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The on to Ottawa trek started with the Great Depression in 1929. During this time many men were unemployed with little to no money. These people were considered “Drifters”. The Canadian government feared that these drifters would become angry and would start a revolution against them, therefore they created relief camps for these men in remote areas in northern Ontario and British Columbia. Relief camps were unemployment homes that were meant to keep the drifters out of cities and out of trouble. The workers at these camps worked 8 hours a day, 6 days a week and as pay they received clothes, a bed, food and 20 cents per day. Many men living in these camps were unhappy with their living conditions and described it as a prison.
In 1932, a Relief Camp Workers Union (RCWU) was formed by Arthur Evans who was socialist and trade union organizer who played the leading role in the on to Ottawa Trek. In April 1935, 1500 men from British Columbia’s relief camps went on strike and made their way to Vancouver to protest for better pay and better working conditions. Unfortunately, Vancouver did not help them because they had very little “relief money” which was a fund set up to provide aid for people in need. The underpaid workers ended up staying in Vancouver for 2 months, until their leader Arthur Evans suggested that they travel to Ottawa to seek help. The men set off to Ottawa only to be stopped by Prime Minister Bennett’s government who stopped the railways from allowing these men to travel any further. Only 8 leaders of the RCWU were able to make it to Ottawa to meet with the Prime Minister and negotiate the rights of the workers. The meeting was a failure and since Bennett feared this day would come, he did not want to listen to the workers and claimed that they were trying to start a revolution. They workers returned to Regina, determined that the trek would continue.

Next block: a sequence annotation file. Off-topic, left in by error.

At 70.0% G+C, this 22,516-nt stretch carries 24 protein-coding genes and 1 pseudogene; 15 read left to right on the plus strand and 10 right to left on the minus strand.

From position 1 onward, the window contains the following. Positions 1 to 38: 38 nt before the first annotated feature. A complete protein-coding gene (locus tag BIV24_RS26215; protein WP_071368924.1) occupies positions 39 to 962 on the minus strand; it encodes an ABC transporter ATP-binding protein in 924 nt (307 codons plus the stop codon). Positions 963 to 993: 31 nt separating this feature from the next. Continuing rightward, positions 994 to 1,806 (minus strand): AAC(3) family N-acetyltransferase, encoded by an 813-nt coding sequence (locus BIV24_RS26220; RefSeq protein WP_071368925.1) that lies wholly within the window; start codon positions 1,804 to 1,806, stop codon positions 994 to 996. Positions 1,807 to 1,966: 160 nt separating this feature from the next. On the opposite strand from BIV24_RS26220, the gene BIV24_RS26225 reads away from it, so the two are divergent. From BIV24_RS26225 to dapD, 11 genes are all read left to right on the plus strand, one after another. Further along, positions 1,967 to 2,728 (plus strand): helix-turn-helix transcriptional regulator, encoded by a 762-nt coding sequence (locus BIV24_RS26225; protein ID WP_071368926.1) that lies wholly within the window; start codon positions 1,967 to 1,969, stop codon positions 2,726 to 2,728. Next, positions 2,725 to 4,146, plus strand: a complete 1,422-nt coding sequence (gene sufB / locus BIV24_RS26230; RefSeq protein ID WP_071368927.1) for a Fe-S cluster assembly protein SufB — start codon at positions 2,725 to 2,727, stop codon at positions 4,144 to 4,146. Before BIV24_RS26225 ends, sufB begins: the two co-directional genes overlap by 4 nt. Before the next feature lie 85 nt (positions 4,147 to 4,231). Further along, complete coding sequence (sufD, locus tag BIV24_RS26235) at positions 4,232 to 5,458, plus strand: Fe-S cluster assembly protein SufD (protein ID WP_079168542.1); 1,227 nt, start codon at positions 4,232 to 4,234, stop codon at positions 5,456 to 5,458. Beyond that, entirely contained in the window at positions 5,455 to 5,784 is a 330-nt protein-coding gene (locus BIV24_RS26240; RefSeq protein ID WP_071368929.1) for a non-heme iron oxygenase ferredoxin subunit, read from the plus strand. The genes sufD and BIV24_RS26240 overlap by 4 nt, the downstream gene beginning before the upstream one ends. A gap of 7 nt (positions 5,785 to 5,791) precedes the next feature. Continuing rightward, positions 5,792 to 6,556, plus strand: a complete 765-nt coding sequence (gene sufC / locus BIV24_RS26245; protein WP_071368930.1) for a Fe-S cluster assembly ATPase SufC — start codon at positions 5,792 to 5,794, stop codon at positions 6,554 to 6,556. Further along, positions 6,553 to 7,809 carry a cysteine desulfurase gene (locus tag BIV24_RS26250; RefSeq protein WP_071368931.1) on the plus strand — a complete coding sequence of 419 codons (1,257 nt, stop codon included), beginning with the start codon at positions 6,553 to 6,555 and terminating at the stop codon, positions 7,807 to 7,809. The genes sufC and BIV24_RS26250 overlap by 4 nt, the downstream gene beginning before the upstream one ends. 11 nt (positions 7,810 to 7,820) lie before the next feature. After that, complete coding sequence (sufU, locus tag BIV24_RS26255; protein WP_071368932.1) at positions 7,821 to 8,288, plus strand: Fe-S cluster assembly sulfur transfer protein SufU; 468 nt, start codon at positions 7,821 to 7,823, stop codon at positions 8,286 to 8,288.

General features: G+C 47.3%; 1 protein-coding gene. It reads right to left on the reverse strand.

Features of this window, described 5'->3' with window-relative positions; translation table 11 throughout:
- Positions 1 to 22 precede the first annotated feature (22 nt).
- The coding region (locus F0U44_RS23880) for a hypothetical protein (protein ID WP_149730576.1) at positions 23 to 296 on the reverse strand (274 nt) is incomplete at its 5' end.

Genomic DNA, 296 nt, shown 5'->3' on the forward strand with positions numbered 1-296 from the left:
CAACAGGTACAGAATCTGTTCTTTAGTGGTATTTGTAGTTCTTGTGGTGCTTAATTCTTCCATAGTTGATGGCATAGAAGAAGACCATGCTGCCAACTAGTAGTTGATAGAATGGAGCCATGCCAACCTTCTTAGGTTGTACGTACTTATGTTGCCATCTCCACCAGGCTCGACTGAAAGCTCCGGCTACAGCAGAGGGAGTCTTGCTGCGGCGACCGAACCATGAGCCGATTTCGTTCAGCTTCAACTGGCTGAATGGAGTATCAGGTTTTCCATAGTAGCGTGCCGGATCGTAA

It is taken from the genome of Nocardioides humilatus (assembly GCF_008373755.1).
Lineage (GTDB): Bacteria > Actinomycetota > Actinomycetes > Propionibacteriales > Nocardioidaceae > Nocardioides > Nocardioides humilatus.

On July 1st it was dominion day and the workers and their supporters held a meeting in the Regina market square. They were trying to raise money to continue their trek, but the government was worried that the crowd would get out of control and started to arrest the leaders of the strike including Arthur Evans. The riot continued till late evening, a few men were killed and many were injured and by the end 130 people were arrested. This was the end of the on to Ottawa trek. Many of the workers returned to Vancouver, and the government decided to shut down all relief camps within a year but the problems of the unemployed men still remained.
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